The Seven Kingdoms of Old England: Wessex
Of the three major Anglo-Saxon kingdoms, Northumbria, Mercia and Wessex, Wessex was the last to achieve prominence. Nevertheless, it was the kings of Wessex who eventually became the kings of a unified England. However, there was little to suggest their eventual status in the founding of Wessex.
As with the other kingdoms, the king lists go back to a founder, Cerdic, from whom the ruling dynasty drew its legitimacy, but there is little to prove that the kings who came after Cerdic, the Cerdicings, were actually related to their supposed forebear. According to the account in the Anglo-Saxon Chronicle, Cerdic landed on the Hampshire coast with five boatloads of men in AD 495, establishing a kingdom on the south coast and gradually expanding inland and to the west. However, Cerdic is a Celtic name, not a Germanic one, so some scholars have speculated that the early rulers of Wessex were of Anglo/British stock.
Wessex expanded westward, at the expense of the Britonnic kingdoms, while its northern expansion was checked by the increasing power of the Mercians: the River Thames marked the effective boundary between the two kingdoms. During the eighth century, when Mercian supremacy was at its height, Wessex retained its independence to a greater degree than most other kingdoms, while its kings continued to push westwards, subjugating the Britonnic kingdom of Dumnonia (Devon) by early in the ninth century.
In 851, a Viking army landed in Wessex but was decisively defeated at the Battle of Aclea. So when the Vikings returned in 865, the Great Heathen Army avoided the kingdom of the West Saxons. It was only when the other three major Anglo-Saxon kingdoms had been subdued that the Great Army turned its attention to Wessex, the last kingdom.
Sitting uncomfortably on the throne of Wessex was a young man named Æthelred, who proved far more ready than his infamous descendant, with his younger brother, Alfred, as his chief commander. At the Battle of Ashdown in 871, Æthelred and Alfred inflicted the first significant defeat on the Great Army and the Northmen withdrew.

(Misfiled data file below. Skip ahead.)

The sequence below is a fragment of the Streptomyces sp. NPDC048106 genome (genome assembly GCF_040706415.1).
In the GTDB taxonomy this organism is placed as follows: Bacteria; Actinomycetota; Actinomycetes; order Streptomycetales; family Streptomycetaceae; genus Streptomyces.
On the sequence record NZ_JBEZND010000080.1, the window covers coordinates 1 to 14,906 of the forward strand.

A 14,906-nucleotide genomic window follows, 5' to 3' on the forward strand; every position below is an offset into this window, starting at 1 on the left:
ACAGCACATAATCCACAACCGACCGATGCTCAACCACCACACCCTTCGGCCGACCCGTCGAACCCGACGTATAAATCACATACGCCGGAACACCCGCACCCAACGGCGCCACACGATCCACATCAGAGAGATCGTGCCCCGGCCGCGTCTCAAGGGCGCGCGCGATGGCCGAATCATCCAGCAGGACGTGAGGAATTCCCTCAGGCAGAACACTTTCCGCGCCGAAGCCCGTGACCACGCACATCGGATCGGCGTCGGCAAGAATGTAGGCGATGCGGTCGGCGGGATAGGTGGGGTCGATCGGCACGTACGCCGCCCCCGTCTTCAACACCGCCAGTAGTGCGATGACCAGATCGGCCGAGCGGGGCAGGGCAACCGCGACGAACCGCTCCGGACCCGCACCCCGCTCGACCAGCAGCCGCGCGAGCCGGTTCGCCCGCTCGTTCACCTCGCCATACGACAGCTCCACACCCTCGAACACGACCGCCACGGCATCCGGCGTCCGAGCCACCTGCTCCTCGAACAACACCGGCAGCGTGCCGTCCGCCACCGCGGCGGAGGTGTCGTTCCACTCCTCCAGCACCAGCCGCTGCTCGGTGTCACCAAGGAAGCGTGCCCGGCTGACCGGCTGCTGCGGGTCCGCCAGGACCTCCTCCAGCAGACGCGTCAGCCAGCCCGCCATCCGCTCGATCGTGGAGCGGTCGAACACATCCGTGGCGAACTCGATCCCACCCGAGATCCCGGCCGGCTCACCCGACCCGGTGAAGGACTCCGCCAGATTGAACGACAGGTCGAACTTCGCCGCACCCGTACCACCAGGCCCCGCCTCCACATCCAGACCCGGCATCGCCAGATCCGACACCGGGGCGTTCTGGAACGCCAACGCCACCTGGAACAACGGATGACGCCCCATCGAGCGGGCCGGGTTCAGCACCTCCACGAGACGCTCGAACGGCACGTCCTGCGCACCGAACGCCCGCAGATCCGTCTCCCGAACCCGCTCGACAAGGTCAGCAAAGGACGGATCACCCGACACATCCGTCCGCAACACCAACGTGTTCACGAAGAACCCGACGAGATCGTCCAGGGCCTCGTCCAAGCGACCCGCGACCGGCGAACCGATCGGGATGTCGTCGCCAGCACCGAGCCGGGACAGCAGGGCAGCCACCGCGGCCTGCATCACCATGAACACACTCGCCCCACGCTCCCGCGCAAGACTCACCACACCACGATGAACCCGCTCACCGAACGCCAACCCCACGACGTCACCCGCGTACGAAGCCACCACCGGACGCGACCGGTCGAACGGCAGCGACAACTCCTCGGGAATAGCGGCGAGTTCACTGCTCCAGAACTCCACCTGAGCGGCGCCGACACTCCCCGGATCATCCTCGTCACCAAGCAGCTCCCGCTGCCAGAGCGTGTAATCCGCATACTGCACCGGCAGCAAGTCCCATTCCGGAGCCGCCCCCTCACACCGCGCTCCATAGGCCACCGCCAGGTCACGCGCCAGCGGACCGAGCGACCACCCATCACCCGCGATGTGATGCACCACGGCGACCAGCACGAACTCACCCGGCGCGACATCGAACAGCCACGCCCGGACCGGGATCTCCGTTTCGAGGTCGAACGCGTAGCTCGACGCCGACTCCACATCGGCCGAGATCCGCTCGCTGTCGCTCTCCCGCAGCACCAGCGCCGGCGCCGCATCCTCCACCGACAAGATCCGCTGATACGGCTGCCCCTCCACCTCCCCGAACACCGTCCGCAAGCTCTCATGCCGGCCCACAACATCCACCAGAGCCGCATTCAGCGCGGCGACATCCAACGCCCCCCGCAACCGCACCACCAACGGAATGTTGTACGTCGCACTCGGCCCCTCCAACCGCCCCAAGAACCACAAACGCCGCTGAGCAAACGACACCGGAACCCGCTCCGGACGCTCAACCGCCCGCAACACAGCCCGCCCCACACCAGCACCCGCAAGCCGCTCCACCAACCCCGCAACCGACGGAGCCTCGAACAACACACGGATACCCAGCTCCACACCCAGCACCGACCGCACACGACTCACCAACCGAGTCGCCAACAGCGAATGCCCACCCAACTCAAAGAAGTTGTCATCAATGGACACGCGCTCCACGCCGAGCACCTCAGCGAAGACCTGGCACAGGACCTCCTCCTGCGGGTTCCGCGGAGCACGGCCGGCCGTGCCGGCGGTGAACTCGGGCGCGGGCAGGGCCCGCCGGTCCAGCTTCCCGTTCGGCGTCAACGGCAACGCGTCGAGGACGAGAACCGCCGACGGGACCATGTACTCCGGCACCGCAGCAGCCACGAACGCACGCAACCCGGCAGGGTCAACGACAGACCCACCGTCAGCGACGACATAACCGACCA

But Æthelred did not long survive the victory, which left his young brother, Alfred, the last king of the Anglo-Saxons. There were no other viable claimants. Remove Alfred, and the last kingdom would fall. Which was precisely what the Danes attempted, launching a mid-winter raid into Wessex that caught Alfred completely by surprise.
Fleeing into the marshes of the Somerset Levels with a handful of men, Alfred left the Vikings in control of the last kingdom. But Alfred returned. He defeated the Danes at the Battle of Edington in one of the most crucial battles in English history. With some breathing space, Alfred set about remaking his kingdom. His first aim was to make it secure against future Viking raids and then to reconquer the country. Alfred achieved his first aim but he had to leave the reconquest to his children.
Under the remarkable leadership of Alfred’s son and daughter, Edward and Æthelflæd, who became the effective ruler of Mercia, the Danelaw was reconquered and it was Æthelstan, Alfred’s grandson, who united England under his leadership. The king of the West Saxons was now the king of England. It was an extraordinary achievement by an extraordinary family.